In which countries are you operating now?

We are working in Argentina, Chile, Peru, Mexico and Spain. In the meantime, in Spain I struck up a partnership with Lorenzo Sanz, who is the son of the former president of Real Madrid FC, and we opened operations there. Today I have an office in Miami, and we are interested in starting to generate commercial operations there, although we do not yet have any. I really want to enter the United States. The focus of my business is to end up entering Brazil, Asia and the United States.

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And now with the end of the pandemic, is that focus on training changing?

Yes, because companies are investing in marketing again. For me, the pandemic has not ended, but the pandemic context is something that will continue, and there may be a very strong recession in the world. What is happening in the United States, with the rates and so on, is something that for me is just beginning. There are going to be tough years ahead. Now, in terms of the company, I believe that I have the two lines that at some point will end up matching each other. The company has grown a lot, we are almost 90 or 100 collaborators now. We are a lot within TGA. We hire people mainly from the interior of the country, from Córdoba, Mendoza, Chubut, but we also have developers in Colombia and Peru, for example. Everything is 100% remote, without offices. There is an office in Miami, but everything else is remote. We are betting a lot on growth through alliances. And we are preparing for an investment round. My idea is to go to a venture capital firm by the end of this year and raise a very good investment round.

Why are video games effective when it comes to teaching?

People compete in the game, have a good time, and don’t realize they are being evaluated. In other words, it is a question of engagement. You have to do the course. It is not a matter of discussion whether or not you do it. But you have the chance to read a PowerPoint and complete a true or false quiz, or enter a game with super fun storytelling, while competing with your friends, winning points, prizes or rewards, such as a day off, for example.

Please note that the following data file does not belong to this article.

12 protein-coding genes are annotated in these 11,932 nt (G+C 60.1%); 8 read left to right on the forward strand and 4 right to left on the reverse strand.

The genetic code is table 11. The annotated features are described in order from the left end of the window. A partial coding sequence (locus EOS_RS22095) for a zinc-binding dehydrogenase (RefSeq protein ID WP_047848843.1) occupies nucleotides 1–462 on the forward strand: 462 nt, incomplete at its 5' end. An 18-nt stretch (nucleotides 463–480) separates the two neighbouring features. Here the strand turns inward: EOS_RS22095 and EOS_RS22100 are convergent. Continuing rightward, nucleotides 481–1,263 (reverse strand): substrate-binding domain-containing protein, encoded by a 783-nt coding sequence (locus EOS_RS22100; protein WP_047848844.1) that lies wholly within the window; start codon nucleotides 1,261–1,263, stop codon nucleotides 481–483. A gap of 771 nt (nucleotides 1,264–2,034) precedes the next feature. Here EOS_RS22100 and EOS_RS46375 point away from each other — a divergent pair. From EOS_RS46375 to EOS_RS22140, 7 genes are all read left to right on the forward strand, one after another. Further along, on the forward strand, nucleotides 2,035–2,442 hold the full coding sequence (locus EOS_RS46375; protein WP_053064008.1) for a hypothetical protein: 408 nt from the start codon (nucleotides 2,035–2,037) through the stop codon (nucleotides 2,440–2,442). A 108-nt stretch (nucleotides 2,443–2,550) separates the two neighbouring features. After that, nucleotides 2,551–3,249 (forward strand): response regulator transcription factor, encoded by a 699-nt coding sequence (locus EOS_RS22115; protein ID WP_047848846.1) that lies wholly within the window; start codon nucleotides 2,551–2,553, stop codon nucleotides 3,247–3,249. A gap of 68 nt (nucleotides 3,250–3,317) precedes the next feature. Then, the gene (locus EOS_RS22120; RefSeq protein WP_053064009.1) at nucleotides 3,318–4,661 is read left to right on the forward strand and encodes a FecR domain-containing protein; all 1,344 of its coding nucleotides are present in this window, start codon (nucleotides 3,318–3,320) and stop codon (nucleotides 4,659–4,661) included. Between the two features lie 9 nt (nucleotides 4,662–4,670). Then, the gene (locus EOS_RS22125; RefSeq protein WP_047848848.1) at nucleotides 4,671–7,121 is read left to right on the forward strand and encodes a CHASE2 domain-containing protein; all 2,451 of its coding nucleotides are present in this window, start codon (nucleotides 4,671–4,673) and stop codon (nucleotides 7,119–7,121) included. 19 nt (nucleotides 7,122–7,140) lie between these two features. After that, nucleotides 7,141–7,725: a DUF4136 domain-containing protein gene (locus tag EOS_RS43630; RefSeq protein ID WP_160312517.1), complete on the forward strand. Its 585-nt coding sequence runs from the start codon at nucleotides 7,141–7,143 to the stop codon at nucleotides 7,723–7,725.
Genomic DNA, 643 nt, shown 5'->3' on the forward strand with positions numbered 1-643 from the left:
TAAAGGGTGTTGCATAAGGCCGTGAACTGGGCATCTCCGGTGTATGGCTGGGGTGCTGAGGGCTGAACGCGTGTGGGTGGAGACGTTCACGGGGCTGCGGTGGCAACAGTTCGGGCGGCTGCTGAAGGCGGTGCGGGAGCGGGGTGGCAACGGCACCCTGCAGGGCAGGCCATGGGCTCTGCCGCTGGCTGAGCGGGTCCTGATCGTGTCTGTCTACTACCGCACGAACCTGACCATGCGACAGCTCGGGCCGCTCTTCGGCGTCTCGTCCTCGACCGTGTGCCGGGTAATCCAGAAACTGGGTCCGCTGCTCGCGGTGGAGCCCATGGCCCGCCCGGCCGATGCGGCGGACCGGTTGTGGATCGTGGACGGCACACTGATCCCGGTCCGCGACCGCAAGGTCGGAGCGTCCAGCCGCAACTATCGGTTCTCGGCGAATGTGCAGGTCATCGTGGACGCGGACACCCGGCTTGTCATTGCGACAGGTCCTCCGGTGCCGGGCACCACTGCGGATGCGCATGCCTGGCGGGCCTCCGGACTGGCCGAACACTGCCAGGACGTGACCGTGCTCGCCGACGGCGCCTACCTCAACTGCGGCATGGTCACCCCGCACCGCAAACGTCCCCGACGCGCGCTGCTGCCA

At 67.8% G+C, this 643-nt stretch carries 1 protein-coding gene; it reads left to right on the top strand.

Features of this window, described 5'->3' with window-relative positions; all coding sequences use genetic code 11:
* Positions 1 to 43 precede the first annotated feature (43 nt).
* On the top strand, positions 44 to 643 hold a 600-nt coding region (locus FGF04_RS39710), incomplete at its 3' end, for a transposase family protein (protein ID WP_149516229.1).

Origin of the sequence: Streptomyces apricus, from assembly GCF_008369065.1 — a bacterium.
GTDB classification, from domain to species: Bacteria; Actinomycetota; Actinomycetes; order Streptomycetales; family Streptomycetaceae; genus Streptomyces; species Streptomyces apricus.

Is your goal of achieving global scale achievable?

Yes, but I would not underestimate Latin America. For me, Latin America as such is a big market. Mexico alone is a huge country. Argentina is too, with its difficulties that we all know about. Chile is also a big market, although obviously it has less population. They are very significant markets for startups. And they are also good sandboxes to try things. My focus is to reach a global level, yes, without a doubt. And 10 years from now you’ll see what the gaming statistics are. The gaming industry is growing at a rate of 30%. It is crazy to grow 30% per year, and my company is growing between 100 and 200% per year. The gaming industry today in the United States represents a higher rate of revenue generation in that country than sports and movies combined. I think that’s my answer.

Do you think you are going to achieve the fundraising round you are aiming for?

Yes, I think so. As the Americans say: It’s about timing. It’s a matter of luck. I have friends who raised millions of dollars with a PowerPoint. It’s a matter of timing. Now, the Americans say you have to live under the promises, that is, you have to live with the promises you yourself made. You said that your company is worth X million dollars, well, you have to justify that it is worth that. We are coming from a period of unprecedented investments in Latin America in startups. We are seeing valuations that have never existed in history.

Did growing without raising capital make you more disciplined?

I am the one who faces the shareholders, you see? I am the one who faces them afterwards. If today my company is worth 100, they enter at a valuation of 100, and then if I do not deliver the 100, I am the one who has to face them, and I am not willing to lie to anyone. Today my company works on its own, I am the majority shareholder and I am willing to close a round with people who want to join me and set a valuation that we all feel comfortable with in order to scale the business and become the most admired corporate gaming company in the world.